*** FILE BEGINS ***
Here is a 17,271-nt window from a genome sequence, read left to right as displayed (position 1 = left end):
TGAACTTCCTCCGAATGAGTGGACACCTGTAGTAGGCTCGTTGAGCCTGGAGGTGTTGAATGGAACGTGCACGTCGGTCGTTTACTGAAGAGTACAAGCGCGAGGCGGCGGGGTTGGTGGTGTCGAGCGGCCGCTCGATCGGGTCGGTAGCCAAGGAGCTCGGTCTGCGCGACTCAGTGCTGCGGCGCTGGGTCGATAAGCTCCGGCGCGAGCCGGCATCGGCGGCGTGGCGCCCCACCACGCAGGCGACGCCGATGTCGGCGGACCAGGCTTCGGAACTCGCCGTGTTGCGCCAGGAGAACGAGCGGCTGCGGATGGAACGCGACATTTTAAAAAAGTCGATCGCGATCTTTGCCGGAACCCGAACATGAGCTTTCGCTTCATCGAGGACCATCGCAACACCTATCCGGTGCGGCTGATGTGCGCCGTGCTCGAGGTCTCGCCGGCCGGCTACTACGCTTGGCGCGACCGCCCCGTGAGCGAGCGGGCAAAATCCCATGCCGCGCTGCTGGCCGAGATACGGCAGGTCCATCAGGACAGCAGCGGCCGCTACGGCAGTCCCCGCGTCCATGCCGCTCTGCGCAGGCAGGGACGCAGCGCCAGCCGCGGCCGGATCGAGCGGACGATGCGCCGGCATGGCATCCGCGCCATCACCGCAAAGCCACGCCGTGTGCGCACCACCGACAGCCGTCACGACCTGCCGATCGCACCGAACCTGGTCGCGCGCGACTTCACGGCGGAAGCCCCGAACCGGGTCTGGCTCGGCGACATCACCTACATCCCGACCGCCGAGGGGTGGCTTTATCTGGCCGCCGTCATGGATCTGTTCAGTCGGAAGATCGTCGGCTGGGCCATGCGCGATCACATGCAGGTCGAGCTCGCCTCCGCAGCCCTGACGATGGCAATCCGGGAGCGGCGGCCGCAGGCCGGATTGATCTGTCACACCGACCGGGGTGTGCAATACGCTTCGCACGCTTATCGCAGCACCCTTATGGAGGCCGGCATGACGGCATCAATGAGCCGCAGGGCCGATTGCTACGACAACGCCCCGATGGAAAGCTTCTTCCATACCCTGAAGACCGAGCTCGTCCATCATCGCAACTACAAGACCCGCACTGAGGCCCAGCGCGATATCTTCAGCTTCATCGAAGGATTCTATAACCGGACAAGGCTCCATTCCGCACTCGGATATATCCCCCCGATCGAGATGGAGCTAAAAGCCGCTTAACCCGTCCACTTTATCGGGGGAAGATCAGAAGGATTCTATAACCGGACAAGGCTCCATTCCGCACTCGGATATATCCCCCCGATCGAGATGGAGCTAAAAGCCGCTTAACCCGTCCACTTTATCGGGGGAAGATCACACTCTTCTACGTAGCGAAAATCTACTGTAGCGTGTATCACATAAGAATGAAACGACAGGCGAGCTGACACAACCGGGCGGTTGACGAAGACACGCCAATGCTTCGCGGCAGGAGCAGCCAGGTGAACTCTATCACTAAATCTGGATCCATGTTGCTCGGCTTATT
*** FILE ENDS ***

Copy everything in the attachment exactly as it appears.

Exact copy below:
Here is a 17,271-nt window from a genome sequence, read left to right as displayed (position 1 = left end):
TGAACTTCCTCCGAATGAGTGGACACCTGTAGTAGGCTCGTTGAGCCTGGAGGTGTTGAATGGAACGTGCACGTCGGTCGTTTACTGAAGAGTACAAGCGCGAGGCGGCGGGGTTGGTGGTGTCGAGCGGCCGCTCGATCGGGTCGGTAGCCAAGGAGCTCGGTCTGCGCGACTCAGTGCTGCGGCGCTGGGTCGATAAGCTCCGGCGCGAGCCGGCATCGGCGGCGTGGCGCCCCACCACGCAGGCGACGCCGATGTCGGCGGACCAGGCTTCGGAACTCGCCGTGTTGCGCCAGGAGAACGAGCGGCTGCGGATGGAACGCGACATTTTAAAAAAGTCGATCGCGATCTTTGCCGGAACCCGAACATGAGCTTTCGCTTCATCGAGGACCATCGCAACACCTATCCGGTGCGGCTGATGTGCGCCGTGCTCGAGGTCTCGCCGGCCGGCTACTACGCTTGGCGCGACCGCCCCGTGAGCGAGCGGGCAAAATCCCATGCCGCGCTGCTGGCCGAGATACGGCAGGTCCATCAGGACAGCAGCGGCCGCTACGGCAGTCCCCGCGTCCATGCCGCTCTGCGCAGGCAGGGACGCAGCGCCAGCCGCGGCCGGATCGAGCGGACGATGCGCCGGCATGGCATCCGCGCCATCACCGCAAAGCCACGCCGTGTGCGCACCACCGACAGCCGTCACGACCTGCCGATCGCACCGAACCTGGTCGCGCGCGACTTCACGGCGGAAGCCCCGAACCGGGTCTGGCTCGGCGACATCACCTACATCCCGACCGCCGAGGGGTGGCTTTATCTGGCCGCCGTCATGGATCTGTTCAGTCGGAAGATCGTCGGCTGGGCCATGCGCGATCACATGCAGGTCGAGCTCGCCTCCGCAGCCCTGACGATGGCAATCCGGGAGCGGCGGCCGCAGGCCGGATTGATCTGTCACACCGACCGGGGTGTGCAATACGCTTCGCACGCTTATCGCAGCACCCTTATGGAGGCCGGCATGACGGCATCAATGAGCCGCAGGGCCGATTGCTACGACAACGCCCCGATGGAAAGCTTCTTCCATACCCTGAAGACCGAGCTCGTCCATCATCGCAACTACAAGACCCGCACTGAGGCCCAGCGCGATATCTTCAGCTTCATCGAAGGATTCTATAACCGGACAAGGCTCCATTCCGCACTCGGATATATCCCCCCGATCGAGATGGAGCTAAAAGCCGCTTAACCCGTCCACTTTATCGGGGGAAGATCAGAAGGATTCTATAACCGGACAAGGCTCCATTCCGCACTCGGATATATCCCCCCGATCGAGATGGAGCTAAAAGCCGCTTAACCCGTCCACTTTATCGGGGGAAGATCACACTCTTCTACGTAGCGAAAATCTACTGTAGCGTGTATCACATAAGAATGAAACGACAGGCGAGCTGACACAACCGGGCGGTTGACGAAGACACGCCAATGCTTCGCGGCAGGAGCAGCCAGGTGAACTCTATCACTAAATCTGGATCCATGTTGCTCGGCTTATT